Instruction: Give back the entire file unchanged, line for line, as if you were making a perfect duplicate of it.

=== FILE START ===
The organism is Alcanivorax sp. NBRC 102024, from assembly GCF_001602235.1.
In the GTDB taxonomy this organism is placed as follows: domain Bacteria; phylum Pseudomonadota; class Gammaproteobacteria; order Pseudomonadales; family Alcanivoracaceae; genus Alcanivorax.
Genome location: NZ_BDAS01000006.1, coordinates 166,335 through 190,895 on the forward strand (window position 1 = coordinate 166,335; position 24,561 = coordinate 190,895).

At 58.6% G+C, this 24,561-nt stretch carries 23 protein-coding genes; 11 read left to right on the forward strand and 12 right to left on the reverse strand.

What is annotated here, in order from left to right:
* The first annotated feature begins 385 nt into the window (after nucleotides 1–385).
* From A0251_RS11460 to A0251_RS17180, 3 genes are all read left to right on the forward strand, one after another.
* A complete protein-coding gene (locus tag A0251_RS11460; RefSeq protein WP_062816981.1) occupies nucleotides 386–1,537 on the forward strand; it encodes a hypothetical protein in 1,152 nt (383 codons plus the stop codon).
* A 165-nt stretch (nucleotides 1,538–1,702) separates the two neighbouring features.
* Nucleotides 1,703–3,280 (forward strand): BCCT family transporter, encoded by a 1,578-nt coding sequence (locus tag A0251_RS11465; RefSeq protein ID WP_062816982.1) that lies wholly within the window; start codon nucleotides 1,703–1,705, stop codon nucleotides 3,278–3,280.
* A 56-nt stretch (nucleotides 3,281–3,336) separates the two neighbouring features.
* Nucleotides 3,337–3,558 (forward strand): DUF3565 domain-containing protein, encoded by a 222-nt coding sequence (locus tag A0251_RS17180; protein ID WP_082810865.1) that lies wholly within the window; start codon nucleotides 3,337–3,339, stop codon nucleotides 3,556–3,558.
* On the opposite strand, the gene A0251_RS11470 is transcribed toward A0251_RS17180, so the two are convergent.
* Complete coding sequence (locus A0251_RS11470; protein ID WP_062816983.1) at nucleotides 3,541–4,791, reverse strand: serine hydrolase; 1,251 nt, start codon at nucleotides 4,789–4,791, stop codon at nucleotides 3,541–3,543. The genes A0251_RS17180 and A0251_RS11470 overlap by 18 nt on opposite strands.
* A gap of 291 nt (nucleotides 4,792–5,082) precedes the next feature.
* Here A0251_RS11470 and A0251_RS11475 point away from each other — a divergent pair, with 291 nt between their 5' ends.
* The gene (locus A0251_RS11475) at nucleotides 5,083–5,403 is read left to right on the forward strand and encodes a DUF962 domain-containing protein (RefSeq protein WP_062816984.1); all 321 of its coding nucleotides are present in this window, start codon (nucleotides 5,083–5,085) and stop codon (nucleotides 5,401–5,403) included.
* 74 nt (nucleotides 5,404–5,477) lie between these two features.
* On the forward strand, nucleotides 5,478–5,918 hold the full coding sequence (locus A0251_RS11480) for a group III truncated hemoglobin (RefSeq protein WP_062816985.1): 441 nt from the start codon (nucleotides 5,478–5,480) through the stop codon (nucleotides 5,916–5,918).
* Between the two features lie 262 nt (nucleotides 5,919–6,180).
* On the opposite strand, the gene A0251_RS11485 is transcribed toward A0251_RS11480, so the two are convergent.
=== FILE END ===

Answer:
The organism is Alcanivorax sp. NBRC 102024, from assembly GCF_001602235.1.
In the GTDB taxonomy this organism is placed as follows: domain Bacteria; phylum Pseudomonadota; class Gammaproteobacteria; order Pseudomonadales; family Alcanivoracaceae; genus Alcanivorax.
Genome location: NZ_BDAS01000006.1, coordinates 166,335 through 190,895 on the forward strand (window position 1 = coordinate 166,335; position 24,561 = coordinate 190,895).

At 58.6% G+C, this 24,561-nt stretch carries 23 protein-coding genes; 11 read left to right on the forward strand and 12 right to left on the reverse strand.

What is annotated here, in order from left to right:
* The first annotated feature begins 385 nt into the window (after nucleotides 1–385).
* From A0251_RS11460 to A0251_RS17180, 3 genes are all read left to right on the forward strand, one after another.
* A complete protein-coding gene (locus tag A0251_RS11460; RefSeq protein WP_062816981.1) occupies nucleotides 386–1,537 on the forward strand; it encodes a hypothetical protein in 1,152 nt (383 codons plus the stop codon).
* A 165-nt stretch (nucleotides 1,538–1,702) separates the two neighbouring features.
* Nucleotides 1,703–3,280 (forward strand): BCCT family transporter, encoded by a 1,578-nt coding sequence (locus tag A0251_RS11465; RefSeq protein ID WP_062816982.1) that lies wholly within the window; start codon nucleotides 1,703–1,705, stop codon nucleotides 3,278–3,280.
* A 56-nt stretch (nucleotides 3,281–3,336) separates the two neighbouring features.
* Nucleotides 3,337–3,558 (forward strand): DUF3565 domain-containing protein, encoded by a 222-nt coding sequence (locus tag A0251_RS17180; protein ID WP_082810865.1) that lies wholly within the window; start codon nucleotides 3,337–3,339, stop codon nucleotides 3,556–3,558.
* On the opposite strand, the gene A0251_RS11470 is transcribed toward A0251_RS17180, so the two are convergent.
* Complete coding sequence (locus A0251_RS11470; protein ID WP_062816983.1) at nucleotides 3,541–4,791, reverse strand: serine hydrolase; 1,251 nt, start codon at nucleotides 4,789–4,791, stop codon at nucleotides 3,541–3,543. The genes A0251_RS17180 and A0251_RS11470 overlap by 18 nt on opposite strands.
* A gap of 291 nt (nucleotides 4,792–5,082) precedes the next feature.
* Here A0251_RS11470 and A0251_RS11475 point away from each other — a divergent pair, with 291 nt between their 5' ends.
* The gene (locus A0251_RS11475) at nucleotides 5,083–5,403 is read left to right on the forward strand and encodes a DUF962 domain-containing protein (RefSeq protein WP_062816984.1); all 321 of its coding nucleotides are present in this window, start codon (nucleotides 5,083–5,085) and stop codon (nucleotides 5,401–5,403) included.
* 74 nt (nucleotides 5,404–5,477) lie between these two features.
* On the forward strand, nucleotides 5,478–5,918 hold the full coding sequence (locus A0251_RS11480) for a group III truncated hemoglobin (RefSeq protein WP_062816985.1): 441 nt from the start codon (nucleotides 5,478–5,480) through the stop codon (nucleotides 5,916–5,918).
* Between the two features lie 262 nt (nucleotides 5,919–6,180).
* On the opposite strand, the gene A0251_RS11485 is transcribed toward A0251_RS11480, so the two are convergent.